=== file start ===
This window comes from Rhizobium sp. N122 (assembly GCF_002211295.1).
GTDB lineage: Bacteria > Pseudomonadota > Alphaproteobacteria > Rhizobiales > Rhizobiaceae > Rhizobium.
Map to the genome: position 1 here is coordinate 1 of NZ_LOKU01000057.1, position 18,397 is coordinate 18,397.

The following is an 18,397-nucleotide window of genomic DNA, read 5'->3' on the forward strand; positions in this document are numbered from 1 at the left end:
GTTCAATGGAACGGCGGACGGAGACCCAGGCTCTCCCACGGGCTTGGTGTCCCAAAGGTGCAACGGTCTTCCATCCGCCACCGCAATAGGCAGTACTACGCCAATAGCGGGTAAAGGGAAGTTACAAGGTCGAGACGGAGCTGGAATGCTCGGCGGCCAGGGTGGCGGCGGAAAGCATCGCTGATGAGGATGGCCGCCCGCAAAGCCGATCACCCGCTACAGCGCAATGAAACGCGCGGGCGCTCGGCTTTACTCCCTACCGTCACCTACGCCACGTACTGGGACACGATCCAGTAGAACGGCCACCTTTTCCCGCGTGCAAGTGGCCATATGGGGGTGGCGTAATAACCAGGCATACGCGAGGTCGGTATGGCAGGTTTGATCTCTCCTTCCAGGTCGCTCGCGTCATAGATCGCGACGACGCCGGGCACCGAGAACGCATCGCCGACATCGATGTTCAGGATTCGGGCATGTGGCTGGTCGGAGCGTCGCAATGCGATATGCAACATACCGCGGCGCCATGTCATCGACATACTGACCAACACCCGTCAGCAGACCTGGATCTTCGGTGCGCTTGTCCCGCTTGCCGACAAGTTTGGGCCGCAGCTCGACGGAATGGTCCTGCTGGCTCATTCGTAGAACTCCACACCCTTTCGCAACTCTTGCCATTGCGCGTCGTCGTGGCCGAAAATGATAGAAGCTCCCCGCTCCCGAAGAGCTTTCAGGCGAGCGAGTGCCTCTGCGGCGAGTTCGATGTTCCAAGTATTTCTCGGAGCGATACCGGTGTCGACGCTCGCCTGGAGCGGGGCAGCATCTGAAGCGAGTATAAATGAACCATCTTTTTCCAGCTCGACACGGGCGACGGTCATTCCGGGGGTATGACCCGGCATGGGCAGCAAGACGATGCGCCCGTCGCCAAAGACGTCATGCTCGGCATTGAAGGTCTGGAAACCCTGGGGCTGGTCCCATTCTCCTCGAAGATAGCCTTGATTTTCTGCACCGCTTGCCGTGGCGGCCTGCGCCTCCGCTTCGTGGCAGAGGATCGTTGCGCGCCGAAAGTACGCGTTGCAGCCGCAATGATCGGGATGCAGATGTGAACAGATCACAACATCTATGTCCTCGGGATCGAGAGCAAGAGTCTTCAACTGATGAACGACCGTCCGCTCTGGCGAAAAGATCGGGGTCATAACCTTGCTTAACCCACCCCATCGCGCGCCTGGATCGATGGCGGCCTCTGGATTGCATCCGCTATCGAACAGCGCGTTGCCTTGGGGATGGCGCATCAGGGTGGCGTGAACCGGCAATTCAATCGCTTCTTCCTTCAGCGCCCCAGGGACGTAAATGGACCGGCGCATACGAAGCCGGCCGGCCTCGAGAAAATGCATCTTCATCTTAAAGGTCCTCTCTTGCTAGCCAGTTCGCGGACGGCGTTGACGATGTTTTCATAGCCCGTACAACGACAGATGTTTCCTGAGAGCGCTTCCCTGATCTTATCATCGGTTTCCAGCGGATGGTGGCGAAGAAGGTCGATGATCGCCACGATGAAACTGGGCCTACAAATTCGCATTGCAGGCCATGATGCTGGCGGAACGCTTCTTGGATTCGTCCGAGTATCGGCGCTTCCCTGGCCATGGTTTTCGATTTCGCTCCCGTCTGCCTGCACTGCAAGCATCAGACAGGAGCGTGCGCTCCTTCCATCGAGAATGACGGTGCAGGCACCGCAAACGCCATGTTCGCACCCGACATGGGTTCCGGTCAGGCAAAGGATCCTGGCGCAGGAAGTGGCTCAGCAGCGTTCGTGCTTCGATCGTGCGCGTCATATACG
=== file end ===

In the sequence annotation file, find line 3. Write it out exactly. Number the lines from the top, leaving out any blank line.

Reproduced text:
Map to the genome: position 1 here is coordinate 1 of NZ_LOKU01000057.1, position 18,397 is coordinate 18,397.